Problem Solved: Opening Up Possibilities for the Robotics Industry
Early on, the product development teams at TE Connectivity realized that in order to create groundbreaking solutions and invent superior products, it was imperative to understand the application in context, including all the business requirements. That’s why TE expanded its team of field engineers to support customers at their sites. These engineers regularly engage with customers to fully understand their needs and their obstacles, then participate in a collaborative dialogue as a catalyst for innovation. This relationship made it clear that existing connector solutions couldn’t fulfill every customer need.
The ﬁeld of robotics, for example, has evolved dramatically, from the rudimentary industrial robots ﬁrst introduced in the 1960s, to the ultra-sophisticated intelligent robots of today. Whether for hazardous environments too dangerous for humans, like radioactive cleanup or bomb disarmament, or routine industrial settings, including automobile manufacturing or the food and beverage industry, robots can perform a wide range of tasks in diverse situations. Despite rapid advancements, mechanical limitations remained the primary challenge for the robotics industry.
Mechanical construction has its limits. Robots are a good example of mechanically constructed objects that use motors to generate movement. These motors power the cables that run either beside a robotic arm or are fed through it. There are several downsides to the mechanical aspects of this construction. Not only do the cables limit range of motion, but the constant movement and friction of the mechanical parts also create wear and tear. This leads to frequent breakage and connector failure, as well as downtime, when operators must replace the worn cables with new ones.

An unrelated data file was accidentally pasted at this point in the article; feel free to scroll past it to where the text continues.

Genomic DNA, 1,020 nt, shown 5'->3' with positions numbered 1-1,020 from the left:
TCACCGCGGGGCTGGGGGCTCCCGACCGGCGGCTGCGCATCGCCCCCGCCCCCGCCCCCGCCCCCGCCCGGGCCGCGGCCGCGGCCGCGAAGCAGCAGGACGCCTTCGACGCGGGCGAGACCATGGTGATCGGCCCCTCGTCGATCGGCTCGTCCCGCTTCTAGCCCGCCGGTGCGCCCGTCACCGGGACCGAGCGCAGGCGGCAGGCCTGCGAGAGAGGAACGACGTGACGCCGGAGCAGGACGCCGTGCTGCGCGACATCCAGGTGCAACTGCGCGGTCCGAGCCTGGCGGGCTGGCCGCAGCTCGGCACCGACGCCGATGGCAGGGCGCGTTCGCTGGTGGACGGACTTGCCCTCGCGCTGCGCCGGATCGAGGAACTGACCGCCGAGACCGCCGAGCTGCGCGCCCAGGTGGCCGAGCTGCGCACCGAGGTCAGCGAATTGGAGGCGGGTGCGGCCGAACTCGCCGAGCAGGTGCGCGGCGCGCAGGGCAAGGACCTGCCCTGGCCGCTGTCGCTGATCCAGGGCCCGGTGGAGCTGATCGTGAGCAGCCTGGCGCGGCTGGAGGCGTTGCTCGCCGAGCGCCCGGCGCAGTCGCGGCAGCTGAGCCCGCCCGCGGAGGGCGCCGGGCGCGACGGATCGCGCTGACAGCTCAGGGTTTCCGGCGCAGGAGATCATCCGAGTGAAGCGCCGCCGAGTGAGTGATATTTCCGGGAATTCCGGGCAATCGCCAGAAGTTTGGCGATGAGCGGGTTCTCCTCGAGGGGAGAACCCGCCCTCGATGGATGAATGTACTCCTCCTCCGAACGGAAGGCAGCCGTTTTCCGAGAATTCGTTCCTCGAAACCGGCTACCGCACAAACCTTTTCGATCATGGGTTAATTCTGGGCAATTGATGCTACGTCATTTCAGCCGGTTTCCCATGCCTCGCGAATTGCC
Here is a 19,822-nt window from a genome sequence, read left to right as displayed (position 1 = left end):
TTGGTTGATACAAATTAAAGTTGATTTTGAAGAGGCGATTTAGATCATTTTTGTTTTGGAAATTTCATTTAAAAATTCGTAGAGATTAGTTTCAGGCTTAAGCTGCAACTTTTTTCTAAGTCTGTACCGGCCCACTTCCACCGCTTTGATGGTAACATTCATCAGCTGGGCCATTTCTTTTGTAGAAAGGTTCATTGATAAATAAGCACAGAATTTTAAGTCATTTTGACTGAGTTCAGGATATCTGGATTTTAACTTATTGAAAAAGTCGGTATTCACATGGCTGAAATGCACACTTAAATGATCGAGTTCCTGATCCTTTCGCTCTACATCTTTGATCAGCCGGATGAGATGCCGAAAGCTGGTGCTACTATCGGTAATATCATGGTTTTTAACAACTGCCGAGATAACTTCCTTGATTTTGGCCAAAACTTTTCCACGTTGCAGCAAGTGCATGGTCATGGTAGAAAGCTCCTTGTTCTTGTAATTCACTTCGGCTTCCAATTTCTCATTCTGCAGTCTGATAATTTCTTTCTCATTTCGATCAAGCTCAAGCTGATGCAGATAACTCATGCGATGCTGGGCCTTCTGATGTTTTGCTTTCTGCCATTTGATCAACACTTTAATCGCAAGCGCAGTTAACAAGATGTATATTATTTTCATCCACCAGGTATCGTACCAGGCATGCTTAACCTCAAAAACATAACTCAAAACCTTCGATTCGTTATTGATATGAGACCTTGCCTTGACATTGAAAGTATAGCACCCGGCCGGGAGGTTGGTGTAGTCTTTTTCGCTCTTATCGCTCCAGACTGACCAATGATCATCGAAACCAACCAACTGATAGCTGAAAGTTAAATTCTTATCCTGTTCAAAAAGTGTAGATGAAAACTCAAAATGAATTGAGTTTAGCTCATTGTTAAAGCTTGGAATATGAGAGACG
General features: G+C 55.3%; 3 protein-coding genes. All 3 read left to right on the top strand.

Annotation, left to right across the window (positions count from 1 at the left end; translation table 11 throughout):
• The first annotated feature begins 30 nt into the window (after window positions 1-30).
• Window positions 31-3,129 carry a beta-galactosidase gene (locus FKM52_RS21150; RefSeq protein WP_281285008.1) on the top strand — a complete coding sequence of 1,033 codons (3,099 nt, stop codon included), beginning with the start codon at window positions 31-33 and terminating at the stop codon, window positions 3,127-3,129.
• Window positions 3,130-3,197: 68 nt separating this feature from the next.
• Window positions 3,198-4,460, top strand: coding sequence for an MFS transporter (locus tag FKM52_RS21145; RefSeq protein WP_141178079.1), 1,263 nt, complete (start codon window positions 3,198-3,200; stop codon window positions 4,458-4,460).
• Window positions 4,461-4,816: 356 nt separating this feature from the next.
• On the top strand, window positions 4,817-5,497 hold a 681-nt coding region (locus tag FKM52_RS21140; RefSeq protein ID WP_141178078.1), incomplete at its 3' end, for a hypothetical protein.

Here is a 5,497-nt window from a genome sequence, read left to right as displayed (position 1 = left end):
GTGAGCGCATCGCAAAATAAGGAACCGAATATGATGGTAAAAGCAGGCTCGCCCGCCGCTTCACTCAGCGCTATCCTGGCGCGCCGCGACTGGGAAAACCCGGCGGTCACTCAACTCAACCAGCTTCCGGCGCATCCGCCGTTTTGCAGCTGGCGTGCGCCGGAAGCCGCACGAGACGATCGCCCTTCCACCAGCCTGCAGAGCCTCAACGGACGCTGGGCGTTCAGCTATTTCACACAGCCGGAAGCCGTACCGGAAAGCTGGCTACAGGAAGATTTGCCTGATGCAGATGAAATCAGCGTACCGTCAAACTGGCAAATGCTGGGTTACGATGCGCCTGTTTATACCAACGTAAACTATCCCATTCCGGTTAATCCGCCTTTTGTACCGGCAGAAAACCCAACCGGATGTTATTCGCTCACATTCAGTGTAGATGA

In addition to linear movement, robots also need to move rotationally to perform complex tasks. Traditionally, rotation is achieved with rotating connectors, or slip rings, which are mechanically connected to stationary rings via brushes. Cables are used to position these copper rings in close proximity to enable physical contact with the carbon brushes. Carbon then transfers the electrical current to the ring, thus creating rotation. This constant friction creates wear and tear on the brushes, which must be replaced frequently, resulting in downtime that reduces productivity.
While investigating alternative technologies, TE engineers realized that developing a contactless or wireless solution seemed like a natural path to go down, provided the solution would be as reliable as standard wired power and signal, but with wireless flexibility. They wanted to find a very reliable and affordable solution that would also be small enough to allow easy integration into customer applications, so they studied and compared the attributes of various technologies that could transmit power and signal. The evaluation criteria included size, cost, efficiency, and the ability to transmit over a certain distance. Additionally, how would the technology stand up in harsh and safety critical environments? Could it transmit through water? Would it minimize or eliminate arcing? Should it penetrate metal? Would background noise interfere with transmission?
Inductive coupled power transfer emerged as the most viable technology, since inductively coupled devices can transfer power and data across small distances without any contact. The stationary pieces, such as a robot arm, could transfer power inductively to a rotating, indexing, or fixed mobile part, like a gripper. The mobile part makes the power available to power sensors, heaters, cameras, valves, motors, microprocessors, or batteries while it also feeds the data back to the stationary piece. Another advantage of inductively coupled devices is their ability to operate reliably in very demanding environments — underwater, in vacuum chambers, ultra clean environments, surrounded by grease or mud, or on equipment that is spinning at high rpm. Because there are no moving parts to wear out, these devices are virtually maintenance-free, making this a very attractive technology for our client base.